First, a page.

2 thoughts on “Google Promotions”

  1. Oooh.. there is a double insidiousness here. First is the obvious insidiousness that Google Checkout is artificially “promoted” in the search results. That is something which, in and of itself, violates the Google principle of equal access to all advertisers, as Philipp aptly points out. As an advertiser, Philipp cannot himself create a “promotion” box and have it appear. Thus not all advertisers are created equal, and Google does not, as it has previously claimed, follow the exact same guidelines as all its other advertisers.

    But the second, the double, insidiousness is the fact that there is a query modification link just below the yellow promotion box that lets you switch between “Showing all items” and “Show Google Checkout[LOGO] items only”.

    Wow, do you all see that? Here is another link, inside the results, at the top of the results, that specifically lets the users filter the results to find only results that are linked to another internal Google product, Google Checkout!

    Where, may I ask, is the link that says “Show PayPal items only”, huh?

    This is highly dubious, because it tries to pass itself off as a neutral, useful tool, such as the Google spelling correction “Did you mean?” link, or the “Sort by date” vs. “Sort by relevance” links in Google Desktop. But it is not a neutral link, because it specifically lets you sort by Google Checkout only, and not by any competing payment services. As such, it is yet another self-promotion of Google services.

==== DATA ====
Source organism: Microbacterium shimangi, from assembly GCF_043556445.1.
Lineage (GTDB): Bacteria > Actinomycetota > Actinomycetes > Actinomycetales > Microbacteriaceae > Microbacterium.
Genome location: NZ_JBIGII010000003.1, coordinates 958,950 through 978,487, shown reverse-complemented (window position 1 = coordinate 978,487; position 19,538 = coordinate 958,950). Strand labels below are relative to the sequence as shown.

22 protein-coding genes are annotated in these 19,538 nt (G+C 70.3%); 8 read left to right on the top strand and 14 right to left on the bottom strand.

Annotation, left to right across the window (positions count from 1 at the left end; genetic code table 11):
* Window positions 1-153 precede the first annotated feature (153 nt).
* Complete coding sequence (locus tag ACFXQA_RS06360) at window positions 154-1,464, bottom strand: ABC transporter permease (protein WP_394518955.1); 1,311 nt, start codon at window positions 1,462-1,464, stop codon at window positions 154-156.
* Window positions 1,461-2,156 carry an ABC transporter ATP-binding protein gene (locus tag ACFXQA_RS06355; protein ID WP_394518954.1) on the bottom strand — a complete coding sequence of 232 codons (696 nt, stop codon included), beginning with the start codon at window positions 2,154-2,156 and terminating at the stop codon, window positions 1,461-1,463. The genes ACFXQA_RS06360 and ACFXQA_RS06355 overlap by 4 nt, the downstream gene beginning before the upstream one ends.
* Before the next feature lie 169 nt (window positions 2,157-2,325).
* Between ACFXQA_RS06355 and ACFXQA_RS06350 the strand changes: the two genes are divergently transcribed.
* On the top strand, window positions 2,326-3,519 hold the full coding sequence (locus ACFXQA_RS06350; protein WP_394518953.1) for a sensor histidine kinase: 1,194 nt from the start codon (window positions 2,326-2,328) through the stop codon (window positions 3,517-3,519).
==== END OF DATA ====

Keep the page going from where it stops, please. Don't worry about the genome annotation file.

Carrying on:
Now, if Google suddenly announces that there will be a “Sort by PayPal” option, too, then my doubts will disappear. But at the moment, the fact that Google has specifically included this particular query refinement tool, and one that only promotes its own service, leaves a very Microsoftian “Internet Explorer is an integral part of Windows” taste in my mouth.

  2. Of course they’ll be promoting their own services in their results. With the discounts they were providing to merchants through the holiday season, it became clear that they were ramping up the userbase and branding of the service itself.

    Thankfully, GoogleBase, even with complete integration with Google Checkout, will never rival the eBay & PayPal combination.

    Google has strayed too far from search, and their quality is on the decline. This is a classic case of that in action.

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